the regional level and with the EU are key factors in the response to
this emergency situation. In these difficult times, solidarity is
needed. This is not the time for a polemic or unfounded accusations,"
She added that the EU was looking at how to best
provide support in mitigating the social and economic consequences of
the pandemic, including the possibility of redirecting EU pre-accession
(IPA) funds and flexibility regarding state aid rules.
The Serbian Minister of European Integration,
Jadranka Joksimović, has already sent a letter to the Commission asking
the EU to enable the repurposing of unspent IPA funds, to fight the
"We need to understand that we are pretty alone in
all of this," Serbian Health Minister Zlatibor Lončar commented.
The Progressive Alliance of Socialists and
Democrats of the European Parliament also issued a statement calling on
EU authorities not to ignore the western Balkan region in the fight
against the coronavirus.
"[We must] include the Western Balkan countries in
our common European response, and in measures to prevent and combat the
effects of the epidemic," Socialists and Democrats Vice-President Kati
In an interview with Prva TV on March 17, Minister Lončar
said that Serbia had a system in place for 2,000 patients, while
preparations are under way to accept 5,000 more in hospitals
nationwide. According to official data, there are currently 65
confirmed cases of COVID-19 in Serbia, out of a population of 6.96
Chinese medical team sees patients off from temporary hospital in Wuhan.
U.S. Imperialists' Utter
Contempt for Human Life
On March 17, U.S. Secretary of State Mike Pompeo
announced further sanctions on Iran amidst the COVID-19 pandemic. The
sanctions are ostensibly in response to March 12 rocket attacks in
Taji, Iraq, that killed two members of the U.S. occupation forces, for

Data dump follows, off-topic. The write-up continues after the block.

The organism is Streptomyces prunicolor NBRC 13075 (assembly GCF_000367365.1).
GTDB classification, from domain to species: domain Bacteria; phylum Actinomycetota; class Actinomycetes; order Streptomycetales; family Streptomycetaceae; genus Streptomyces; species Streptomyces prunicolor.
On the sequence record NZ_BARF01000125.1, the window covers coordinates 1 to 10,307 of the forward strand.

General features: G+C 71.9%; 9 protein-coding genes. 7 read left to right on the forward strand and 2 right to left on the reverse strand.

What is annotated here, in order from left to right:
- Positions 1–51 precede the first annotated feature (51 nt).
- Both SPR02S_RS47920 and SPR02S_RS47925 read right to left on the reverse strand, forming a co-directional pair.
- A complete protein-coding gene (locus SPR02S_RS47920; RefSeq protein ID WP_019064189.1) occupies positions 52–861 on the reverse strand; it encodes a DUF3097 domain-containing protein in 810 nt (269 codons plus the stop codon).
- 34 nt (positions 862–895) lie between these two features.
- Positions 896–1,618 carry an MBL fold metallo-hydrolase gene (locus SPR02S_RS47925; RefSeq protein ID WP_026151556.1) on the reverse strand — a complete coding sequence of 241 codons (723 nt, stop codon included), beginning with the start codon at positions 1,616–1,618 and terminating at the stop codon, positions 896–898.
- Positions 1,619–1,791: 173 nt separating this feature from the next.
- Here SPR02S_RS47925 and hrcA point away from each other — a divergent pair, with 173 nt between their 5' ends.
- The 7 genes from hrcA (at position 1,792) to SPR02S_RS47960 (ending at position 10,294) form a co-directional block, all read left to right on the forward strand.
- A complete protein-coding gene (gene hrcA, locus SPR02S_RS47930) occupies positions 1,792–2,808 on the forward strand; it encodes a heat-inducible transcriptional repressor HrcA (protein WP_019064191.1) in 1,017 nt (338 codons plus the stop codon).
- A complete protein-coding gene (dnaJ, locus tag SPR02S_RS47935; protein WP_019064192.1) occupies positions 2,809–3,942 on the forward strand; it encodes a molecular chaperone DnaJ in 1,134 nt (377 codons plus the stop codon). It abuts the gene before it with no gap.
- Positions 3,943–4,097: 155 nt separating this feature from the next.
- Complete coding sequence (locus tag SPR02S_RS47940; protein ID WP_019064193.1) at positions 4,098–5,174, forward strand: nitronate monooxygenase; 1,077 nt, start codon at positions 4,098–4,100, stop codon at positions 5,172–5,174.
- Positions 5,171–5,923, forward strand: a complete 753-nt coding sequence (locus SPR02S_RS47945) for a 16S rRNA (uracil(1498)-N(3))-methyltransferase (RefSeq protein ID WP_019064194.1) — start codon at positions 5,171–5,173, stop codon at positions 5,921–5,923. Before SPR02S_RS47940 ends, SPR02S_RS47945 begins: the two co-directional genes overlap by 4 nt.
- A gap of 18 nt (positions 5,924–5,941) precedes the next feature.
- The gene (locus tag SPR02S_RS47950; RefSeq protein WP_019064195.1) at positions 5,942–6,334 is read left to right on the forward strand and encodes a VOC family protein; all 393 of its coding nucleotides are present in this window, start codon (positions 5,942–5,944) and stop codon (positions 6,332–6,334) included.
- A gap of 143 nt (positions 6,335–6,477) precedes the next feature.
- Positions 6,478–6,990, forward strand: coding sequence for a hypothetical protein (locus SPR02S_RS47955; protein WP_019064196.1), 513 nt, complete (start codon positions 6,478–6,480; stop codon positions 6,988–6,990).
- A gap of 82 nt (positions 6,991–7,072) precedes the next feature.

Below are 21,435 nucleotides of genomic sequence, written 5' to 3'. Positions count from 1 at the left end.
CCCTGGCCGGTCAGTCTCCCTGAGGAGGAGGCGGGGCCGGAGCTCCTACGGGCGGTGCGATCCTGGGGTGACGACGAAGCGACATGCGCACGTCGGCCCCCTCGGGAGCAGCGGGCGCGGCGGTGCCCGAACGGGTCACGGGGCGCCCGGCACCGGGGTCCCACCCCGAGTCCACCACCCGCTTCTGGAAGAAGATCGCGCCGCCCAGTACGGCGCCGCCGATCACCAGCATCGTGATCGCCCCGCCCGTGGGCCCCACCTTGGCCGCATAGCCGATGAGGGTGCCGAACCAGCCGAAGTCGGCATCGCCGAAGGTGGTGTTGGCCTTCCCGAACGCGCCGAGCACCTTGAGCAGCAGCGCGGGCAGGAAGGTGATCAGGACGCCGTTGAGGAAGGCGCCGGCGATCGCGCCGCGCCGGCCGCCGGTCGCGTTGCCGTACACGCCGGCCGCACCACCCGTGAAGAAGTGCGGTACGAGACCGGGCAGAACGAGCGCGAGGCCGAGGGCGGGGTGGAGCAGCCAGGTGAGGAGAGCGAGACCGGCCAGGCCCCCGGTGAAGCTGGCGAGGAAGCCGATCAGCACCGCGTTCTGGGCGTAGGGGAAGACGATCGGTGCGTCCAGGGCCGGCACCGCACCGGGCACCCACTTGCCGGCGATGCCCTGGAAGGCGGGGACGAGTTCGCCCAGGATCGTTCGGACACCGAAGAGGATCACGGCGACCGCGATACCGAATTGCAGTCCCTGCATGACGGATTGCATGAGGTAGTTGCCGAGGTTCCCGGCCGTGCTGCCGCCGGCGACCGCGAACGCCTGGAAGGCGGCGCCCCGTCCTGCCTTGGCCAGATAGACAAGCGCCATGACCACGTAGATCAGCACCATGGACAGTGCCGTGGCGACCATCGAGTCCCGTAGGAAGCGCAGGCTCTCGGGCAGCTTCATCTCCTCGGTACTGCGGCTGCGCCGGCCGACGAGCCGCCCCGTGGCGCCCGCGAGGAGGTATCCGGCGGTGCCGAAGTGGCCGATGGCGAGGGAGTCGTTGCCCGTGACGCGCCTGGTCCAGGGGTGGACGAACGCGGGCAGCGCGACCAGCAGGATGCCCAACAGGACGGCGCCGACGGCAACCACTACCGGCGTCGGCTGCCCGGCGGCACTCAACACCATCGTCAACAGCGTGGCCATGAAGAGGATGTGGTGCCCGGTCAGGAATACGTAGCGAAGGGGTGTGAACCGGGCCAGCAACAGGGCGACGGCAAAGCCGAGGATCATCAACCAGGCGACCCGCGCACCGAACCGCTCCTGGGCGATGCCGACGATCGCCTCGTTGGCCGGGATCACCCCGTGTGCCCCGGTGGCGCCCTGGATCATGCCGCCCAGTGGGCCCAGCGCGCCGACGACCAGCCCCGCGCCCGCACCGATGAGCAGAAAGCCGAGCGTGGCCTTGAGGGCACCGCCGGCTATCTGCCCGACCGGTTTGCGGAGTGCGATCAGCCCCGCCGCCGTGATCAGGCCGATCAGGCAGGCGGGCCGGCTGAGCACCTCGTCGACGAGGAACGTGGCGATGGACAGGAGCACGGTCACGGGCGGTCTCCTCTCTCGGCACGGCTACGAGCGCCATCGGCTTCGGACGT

which it claims Iran is responsible. According to a statement by
Pompeo, the sanctions target entities and individuals mostly related to
Iran's petrochemical industry that "provide revenue to the regime that
it may use to fund terror and other destabilizing activities." These
include five companies based in the United Arab Emirates, three
companies in China, three in Hong Kong and one in South Africa.
Minister Javad Zarif denounced the new sanctions as taking the U.S.
policy of putting "maximum pressure" on Iran to a "new level of
inhumanity." In a tweet, he condemned the Trump administration for
"gleefully" taking pride in "killing Iranian citizens" on Nowruz, the
Persian New Year, celebrated on March 20 this year. He further decried
the U.S. policy for its "utter contempt for human life."
"Washington's increased pressure against Iran is a
crime against humanity [...] all the world should help each other to
overcome this disease," Reuters quoted an Iranian official as saying on
March 20. The course of the pandemic shows that the U.S. sanctions not
only endanger the people of Iran, but the peoples of the world, as the
coronavirus does not respect borders and the pandemic can only be
overcome if all countries and peoples unite, share resources,
experiences and work collectively based on a spirit of mutual benefit
Secretary of State Mike Pompeo claimed on March 20
that the U.S. sanctions were not directed at medication or humanitarian
assistance going into Iran. This is a sophistic claim to absolve the
U.S. imperialists of their criminality -- namely that U.S. financial
sanctions have prevented Iran from buying the necessary supplies to
combat the pandemic and shipping sanctions have interfered with
China has called on the U.S. to offer sanctions
relief to Iran, with the Ministry for Foreign Affairs in Beijing
tweeting on March 17 that the sanctions are "against humanitarianism
and hampers Iran's epidemic response," as well as deliveries of aid by
the UN and other organizations. In sharp contrast to the U.S.
sanctions, China has sent a team of experts to assist Iran to fight
COVID-19. It has also sent humanitarian aid, as have other countries.
Iran is one of the countries in the world hardest
hit by COVID-19, and the hardest hit in the Middle East. As of March
20, Iran has seen at least 1,433 deaths from COVID-19, with
19,644 confirmed cases. A spokesperson from the Iranian Health Ministry
said on March 17 that one person in Iran was dying "every 10 minutes"
from the virus, with new infections increasing at a rate of 50 per hour.
Venezuela receives aid from China, March 19, 2020, to combat
the COVID-19 pandemic.
On March 16, 2020, the chief of the International
Monetary Fund (IMF) Kristalina Georgieva wrote a blog post on the
Fund's website; it represents the kind of generosity necessary in the
midst of a global pandemic. "The IMF stands ready to mobilize its $1